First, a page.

Mid-to senior-level academics have not only to deal with demands on their time and skills in terms of research, teaching, and administration, but must also demonstrate that they have significant leadership skills – that is, that they have the ability to lead others in response to the strategic requirements or mission of a given institution, often by making decisions in the face of multiple points of view.
If you decide that high-level leadership is for you, what are some of the key areas you can focus on to develop the necessary skills to build your leadership profile?
- Manage your relationships
Leadership skills are grounded in good people-management skills. Many academics, however, assume that because they might be introverted by nature they do not have good people-skills. But with few exceptions an academic job these days requires intensive interaction with people (students, colleagues, applicants, parents, the general public) from the very start of a career. Don’t discount all the goodwill and networks you have built up over the early years, as well as the abilities you have honed in negotiating, compromising, and working productively with colleagues. Emotional intelligence is just as important when you are operating at a higher level of leadership as it is in early career.
- Understand the mission and build capacity
High-level leadership in academia requires being signed up to the institutional mission, and taking action that further those institutional goals. Building capacity is a way of developing teams and expertise with those specific strategic goals in mind. For instance, rather than simply managing pre-existing groups, you might consider ways in which you can build powerful research teams yourself that address institutional priorities, or that develop your own and/or your colleagues’ research agenda. Consider how capacity might be built by looking at the research councils’ funding priorities. Start to think in terms of the longer term when you consider how to develop staffing. Above all, keep in mind the university’s stated priorities and build on the basis of these.
- Be financially savvy
Good leadership also means that you should understand the finances behind your operation. Even if mathematics isn’t your strong point, make sure you are competent in reading spreadsheets, working out percentages, and being a financially aware colleague. Leadership involves making sound decisions for the future – and these are almost always bound up with economic realities and priorities. If you educate yourself about the financial workings of the university more widely, and in particular, your unit, you will make yourself stand out as someone with the potential to be a sound and reliable leader.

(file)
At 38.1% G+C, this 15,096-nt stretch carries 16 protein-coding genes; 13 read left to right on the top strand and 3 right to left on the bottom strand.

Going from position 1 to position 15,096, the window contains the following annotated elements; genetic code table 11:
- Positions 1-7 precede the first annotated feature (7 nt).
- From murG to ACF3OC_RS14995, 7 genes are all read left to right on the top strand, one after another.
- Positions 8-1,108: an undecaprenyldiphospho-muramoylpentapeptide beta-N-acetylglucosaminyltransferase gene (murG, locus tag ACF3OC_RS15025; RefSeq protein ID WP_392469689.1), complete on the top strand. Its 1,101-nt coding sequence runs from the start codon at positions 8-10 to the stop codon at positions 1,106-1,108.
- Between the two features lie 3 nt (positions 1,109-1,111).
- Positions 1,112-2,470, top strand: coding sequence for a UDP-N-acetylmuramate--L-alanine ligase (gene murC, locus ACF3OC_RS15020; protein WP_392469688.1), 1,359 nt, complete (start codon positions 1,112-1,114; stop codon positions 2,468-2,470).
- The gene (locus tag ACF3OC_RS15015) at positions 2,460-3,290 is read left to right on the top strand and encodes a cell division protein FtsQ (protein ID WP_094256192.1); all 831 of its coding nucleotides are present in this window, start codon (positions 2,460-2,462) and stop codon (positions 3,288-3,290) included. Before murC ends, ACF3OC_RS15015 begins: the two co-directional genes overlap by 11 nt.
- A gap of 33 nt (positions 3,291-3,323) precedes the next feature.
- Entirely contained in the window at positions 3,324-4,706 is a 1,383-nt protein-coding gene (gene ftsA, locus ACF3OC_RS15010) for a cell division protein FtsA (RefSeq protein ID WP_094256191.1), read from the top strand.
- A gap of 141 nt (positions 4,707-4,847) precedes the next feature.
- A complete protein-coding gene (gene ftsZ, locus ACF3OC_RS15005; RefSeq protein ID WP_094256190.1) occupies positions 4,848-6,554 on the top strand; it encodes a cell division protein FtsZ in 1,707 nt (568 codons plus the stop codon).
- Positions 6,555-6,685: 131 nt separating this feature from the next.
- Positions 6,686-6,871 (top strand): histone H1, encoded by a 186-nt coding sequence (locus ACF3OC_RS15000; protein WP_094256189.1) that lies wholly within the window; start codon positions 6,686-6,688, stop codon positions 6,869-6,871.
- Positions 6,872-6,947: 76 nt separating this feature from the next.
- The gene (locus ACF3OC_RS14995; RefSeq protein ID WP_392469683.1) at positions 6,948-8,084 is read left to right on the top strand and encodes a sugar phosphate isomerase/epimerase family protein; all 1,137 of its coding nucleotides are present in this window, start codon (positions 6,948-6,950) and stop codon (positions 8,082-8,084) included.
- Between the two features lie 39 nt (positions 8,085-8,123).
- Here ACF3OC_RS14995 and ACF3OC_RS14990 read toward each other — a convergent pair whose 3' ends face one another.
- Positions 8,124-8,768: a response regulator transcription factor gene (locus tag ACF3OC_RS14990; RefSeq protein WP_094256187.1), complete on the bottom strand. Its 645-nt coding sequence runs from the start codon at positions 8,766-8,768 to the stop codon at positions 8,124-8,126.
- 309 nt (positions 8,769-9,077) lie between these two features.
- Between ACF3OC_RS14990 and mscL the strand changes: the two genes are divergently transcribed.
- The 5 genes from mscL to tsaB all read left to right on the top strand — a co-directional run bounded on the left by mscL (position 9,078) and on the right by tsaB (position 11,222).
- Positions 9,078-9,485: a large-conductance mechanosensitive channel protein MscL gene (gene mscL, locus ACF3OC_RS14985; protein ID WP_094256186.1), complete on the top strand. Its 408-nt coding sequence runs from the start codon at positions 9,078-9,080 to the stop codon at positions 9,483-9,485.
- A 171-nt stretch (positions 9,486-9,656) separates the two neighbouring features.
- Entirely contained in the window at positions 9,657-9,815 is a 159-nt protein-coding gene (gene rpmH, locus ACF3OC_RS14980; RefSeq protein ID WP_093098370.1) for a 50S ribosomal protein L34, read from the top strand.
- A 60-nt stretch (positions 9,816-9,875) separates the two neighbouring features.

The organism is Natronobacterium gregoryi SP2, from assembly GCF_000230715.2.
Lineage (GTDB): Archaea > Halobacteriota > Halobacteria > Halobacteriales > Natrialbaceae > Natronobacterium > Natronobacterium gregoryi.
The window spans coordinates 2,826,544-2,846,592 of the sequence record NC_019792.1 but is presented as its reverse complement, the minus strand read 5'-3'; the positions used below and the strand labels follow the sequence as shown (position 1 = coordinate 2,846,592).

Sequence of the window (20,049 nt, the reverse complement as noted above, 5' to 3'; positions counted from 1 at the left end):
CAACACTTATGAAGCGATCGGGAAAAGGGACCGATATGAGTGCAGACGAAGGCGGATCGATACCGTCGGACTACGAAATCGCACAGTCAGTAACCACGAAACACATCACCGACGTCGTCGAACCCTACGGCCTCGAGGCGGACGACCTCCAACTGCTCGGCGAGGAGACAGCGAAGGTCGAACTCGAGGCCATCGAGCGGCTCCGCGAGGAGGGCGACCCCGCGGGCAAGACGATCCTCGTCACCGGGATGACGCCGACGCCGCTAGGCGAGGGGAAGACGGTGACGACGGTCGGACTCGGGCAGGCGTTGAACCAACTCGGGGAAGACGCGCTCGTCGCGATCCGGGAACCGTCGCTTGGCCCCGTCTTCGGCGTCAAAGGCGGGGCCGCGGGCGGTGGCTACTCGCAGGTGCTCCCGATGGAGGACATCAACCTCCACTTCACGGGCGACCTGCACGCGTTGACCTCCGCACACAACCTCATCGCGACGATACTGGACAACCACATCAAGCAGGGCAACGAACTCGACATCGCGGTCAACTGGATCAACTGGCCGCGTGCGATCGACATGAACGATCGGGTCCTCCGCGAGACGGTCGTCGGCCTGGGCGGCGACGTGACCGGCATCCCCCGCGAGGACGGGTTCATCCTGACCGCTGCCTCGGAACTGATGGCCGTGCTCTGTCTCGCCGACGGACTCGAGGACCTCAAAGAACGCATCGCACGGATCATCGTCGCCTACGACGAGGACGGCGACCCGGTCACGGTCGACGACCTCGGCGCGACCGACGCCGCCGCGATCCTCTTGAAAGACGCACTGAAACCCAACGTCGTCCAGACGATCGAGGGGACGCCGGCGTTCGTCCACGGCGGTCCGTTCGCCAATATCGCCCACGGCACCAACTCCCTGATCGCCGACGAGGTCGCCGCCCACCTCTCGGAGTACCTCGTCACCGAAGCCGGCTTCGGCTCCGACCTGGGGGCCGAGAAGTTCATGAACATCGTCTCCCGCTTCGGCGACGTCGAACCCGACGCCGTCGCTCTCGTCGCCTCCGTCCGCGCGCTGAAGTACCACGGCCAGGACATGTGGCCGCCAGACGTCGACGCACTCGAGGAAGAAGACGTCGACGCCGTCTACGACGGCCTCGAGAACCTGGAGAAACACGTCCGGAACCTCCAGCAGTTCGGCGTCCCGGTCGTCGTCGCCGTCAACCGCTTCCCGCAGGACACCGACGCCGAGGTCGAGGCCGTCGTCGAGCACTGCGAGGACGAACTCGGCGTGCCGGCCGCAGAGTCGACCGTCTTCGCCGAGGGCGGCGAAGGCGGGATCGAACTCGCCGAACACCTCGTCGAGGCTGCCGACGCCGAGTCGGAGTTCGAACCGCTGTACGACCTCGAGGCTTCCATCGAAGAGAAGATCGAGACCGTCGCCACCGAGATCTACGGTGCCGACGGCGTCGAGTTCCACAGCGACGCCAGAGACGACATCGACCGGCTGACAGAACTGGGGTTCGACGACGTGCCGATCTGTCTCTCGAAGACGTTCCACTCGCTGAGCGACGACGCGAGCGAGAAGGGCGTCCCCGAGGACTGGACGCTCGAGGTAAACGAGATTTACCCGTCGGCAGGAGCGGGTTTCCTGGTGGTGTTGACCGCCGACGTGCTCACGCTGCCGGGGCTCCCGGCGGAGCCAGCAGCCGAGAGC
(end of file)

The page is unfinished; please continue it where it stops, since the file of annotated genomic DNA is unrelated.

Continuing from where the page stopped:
- Provide creative solutions
Academic life is full of obstacles and difficulties to overcome. Part of becoming a good leader involves finding solutions to problems rather than simply reacting to them passively as they arise. Of course, not all problems have solutions, or simple ones, but it is possible to cultivate a creative and problem-solving attitude to any obstacle. As you move into more senior positions this will help others be confident in your abilities to steer them and your unit through any troubled waters ahead.
- Give and receive honest feedback
Those in leadership positions will of course be obliged to give feedback on colleagues’ performance periodically – and this is part of a good leader’s responsibilities to have a good grasp of the business of every team member (without micromanaging). Keep your feedback constructive and positive.
Above all, though, make sure the lines of communication are open in all directions. As you move into more senior positions it’s very easy to be seen as closed off from your peers or those less senior to you. Make sure you invite your team members directly to offer feedback to you on your own performance, and ask open questions about how you can improve. You might be surprised by what you hear.
And lastly, get support. Leadership roles can be very isolating, so make sure you have a good network of trusted colleagues to turn to for advice. Above all, remember that there is a world out there of friends and family – none of whom, thankfully, may think of you as their leader!